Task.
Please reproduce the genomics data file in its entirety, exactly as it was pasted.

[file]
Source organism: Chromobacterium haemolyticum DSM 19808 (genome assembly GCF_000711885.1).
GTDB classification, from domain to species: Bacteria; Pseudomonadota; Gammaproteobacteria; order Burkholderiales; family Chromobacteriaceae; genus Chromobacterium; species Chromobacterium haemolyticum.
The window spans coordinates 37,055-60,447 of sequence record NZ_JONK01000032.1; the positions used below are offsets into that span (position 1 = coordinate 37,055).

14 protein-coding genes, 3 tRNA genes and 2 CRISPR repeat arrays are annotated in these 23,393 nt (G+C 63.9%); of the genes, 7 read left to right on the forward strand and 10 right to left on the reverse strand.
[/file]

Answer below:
Source organism: Chromobacterium haemolyticum DSM 19808 (genome assembly GCF_000711885.1).
GTDB classification, from domain to species: Bacteria; Pseudomonadota; Gammaproteobacteria; order Burkholderiales; family Chromobacteriaceae; genus Chromobacterium; species Chromobacterium haemolyticum.
The window spans coordinates 37,055-60,447 of sequence record NZ_JONK01000032.1; the positions used below are offsets into that span (position 1 = coordinate 37,055).

14 protein-coding genes, 3 tRNA genes and 2 CRISPR repeat arrays are annotated in these 23,393 nt (G+C 63.9%); of the genes, 7 read left to right on the forward strand and 10 right to left on the reverse strand.